Darimu

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Darimu is one of the 180 woredas in the Oromia Region of Ethiopia. This woreda takes its name from the name of the region it lies in, "Darimu", which is mentioned in Alexander Bulatovich's book, From Entotto to the River Baro, published in 1897.[1] Part of the Illubabor Zone, Darimu is bordered on the south by Metu, on the west and north by the Kelem Welega Zone, and on the east by Supena Sodo. The major town in Darimu is Dipa.

Coffee is an important cash crop of this woreda. Over 5,000 hectares is planted with this crop.[2]

Demographics[edit]

The 2007 national census reported a total population for this woreda of 145,070, of whom 72,348 were men and 72,722 were women; 4,245 or 2.93% of its population were urban dwellers. The majority of the inhabitants were Moslem, with 50.69% of the population reporting they observed this belief, while 35.61% of the population said they were Protestant, and 13.57% practised Ethiopian Orthodox Christianity.[3]

Based on figures published by the Central Statistical Agency in 2005, this woreda has an estimated total population of 132,612, of whom 68,062 are men and 64,550 are women; 4,093 or 3.09% of its population are urban dwellers, which is less than the Zone average of 12%. With an estimated area of 1,395.79 square kilometers, Darimu has an estimated population density of 95 people per square kilometer, which is greater than the Zone average of 72.3.[4]

The 1994 national census reported a total population for this woreda of 95,818 in 20,287 households, of whom 46,899 were men and 48,919 women; 2,290 or 2.39% of its population were urban dwellers at the time. The two largest ethnic groups reported in Darimu were the Oromo (97.36%), and the Amhara (2.38%); all other ethnic groups made up 0.26% of the population. Oromiffa was spoken as a first language by 98.47%, and 1.1% Amharic; the remaining 0.43% spoke all other primary languages reported. The plurality of the inhabitants were Muslim, with 44.64% of the population reporting they practiced that belief, while 29.82% of the population said they were Protestant, and 25.1% professed Ethiopian Orthodox Christianity.[5]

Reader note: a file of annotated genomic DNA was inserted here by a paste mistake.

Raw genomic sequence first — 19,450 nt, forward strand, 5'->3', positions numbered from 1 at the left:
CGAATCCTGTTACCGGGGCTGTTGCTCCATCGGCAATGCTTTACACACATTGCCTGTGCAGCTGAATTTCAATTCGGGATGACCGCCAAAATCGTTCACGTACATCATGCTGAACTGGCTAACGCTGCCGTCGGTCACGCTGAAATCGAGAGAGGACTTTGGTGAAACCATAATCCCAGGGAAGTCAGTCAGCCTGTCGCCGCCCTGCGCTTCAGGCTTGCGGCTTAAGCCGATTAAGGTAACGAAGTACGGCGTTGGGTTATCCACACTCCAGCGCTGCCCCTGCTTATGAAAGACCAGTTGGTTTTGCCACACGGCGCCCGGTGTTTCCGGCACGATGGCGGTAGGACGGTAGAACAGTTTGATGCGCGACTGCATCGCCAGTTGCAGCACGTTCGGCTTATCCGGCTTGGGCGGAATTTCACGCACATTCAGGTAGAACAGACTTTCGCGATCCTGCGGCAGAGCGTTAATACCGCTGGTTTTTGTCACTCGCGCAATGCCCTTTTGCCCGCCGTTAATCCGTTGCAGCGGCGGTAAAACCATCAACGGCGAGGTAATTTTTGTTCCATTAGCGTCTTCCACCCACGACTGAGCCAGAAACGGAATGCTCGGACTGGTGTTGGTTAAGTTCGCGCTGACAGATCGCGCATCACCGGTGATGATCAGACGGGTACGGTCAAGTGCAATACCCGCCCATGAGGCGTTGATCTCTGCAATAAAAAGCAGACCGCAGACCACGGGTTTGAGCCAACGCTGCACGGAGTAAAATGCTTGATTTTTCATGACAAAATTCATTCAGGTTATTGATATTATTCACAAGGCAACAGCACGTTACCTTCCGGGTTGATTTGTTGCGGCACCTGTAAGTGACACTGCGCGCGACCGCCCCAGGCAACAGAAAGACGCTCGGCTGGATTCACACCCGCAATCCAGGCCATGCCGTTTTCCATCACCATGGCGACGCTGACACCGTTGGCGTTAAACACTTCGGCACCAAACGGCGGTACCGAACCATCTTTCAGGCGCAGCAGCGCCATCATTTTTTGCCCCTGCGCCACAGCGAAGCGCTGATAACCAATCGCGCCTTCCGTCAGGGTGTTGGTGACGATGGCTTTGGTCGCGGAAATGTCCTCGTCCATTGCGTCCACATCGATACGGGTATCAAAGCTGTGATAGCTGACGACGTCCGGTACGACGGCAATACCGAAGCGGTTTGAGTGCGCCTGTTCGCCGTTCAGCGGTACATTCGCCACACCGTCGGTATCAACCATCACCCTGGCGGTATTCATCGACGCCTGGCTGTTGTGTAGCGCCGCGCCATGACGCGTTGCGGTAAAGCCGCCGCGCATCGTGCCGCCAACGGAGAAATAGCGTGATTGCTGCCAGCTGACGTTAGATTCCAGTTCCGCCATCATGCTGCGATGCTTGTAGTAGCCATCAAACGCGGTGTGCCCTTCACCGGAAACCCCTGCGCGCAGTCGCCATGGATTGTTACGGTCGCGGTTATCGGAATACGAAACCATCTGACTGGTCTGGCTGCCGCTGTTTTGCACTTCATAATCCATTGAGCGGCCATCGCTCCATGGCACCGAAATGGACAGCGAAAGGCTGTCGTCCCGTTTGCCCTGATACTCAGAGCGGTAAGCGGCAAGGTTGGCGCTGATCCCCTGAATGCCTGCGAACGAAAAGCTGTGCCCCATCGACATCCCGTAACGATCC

Notes[edit]

  1. ^ From Entotto to the River Baro (1897), translated by Richard Selzer, Ethiopia through Russian Eyes: Country in Transition, 1896-1898 (Lawrenceville: Red Sea Press, 2000) ISBN 1-56902-117-1 (accessed 2 November 2009)
  2. ^ "Coffee Production" Archived 2016-08-15 at the Wayback Machine. Oromia Coffee Cooperative Union website
  3. ^ 2007 Population and Housing Census of Ethiopia: Results for Oromia Region, Vol. 1 Archived November 13, 2011, at the Wayback Machine., Tables 2.1, 2.5, 3.4 (accessed 13 January 2012)
  4. ^ CSA 2005 National Statistics Archived November 23, 2006, at the Wayback Machine., Tables B.3 and B.4
  5. ^ 1994 Population and Housing Census of Ethiopia: Results for Oromia Region, Vol. 1, part 1 Archived November 15, 2009, at the Wayback Machine., Tables 2.1, 2.13, 2.16, 2.20 (accessed 6 April 2009)

Coordinates: 8°30′N 35°30′E / 8.500°N 35.500°E / 8.500; 35.500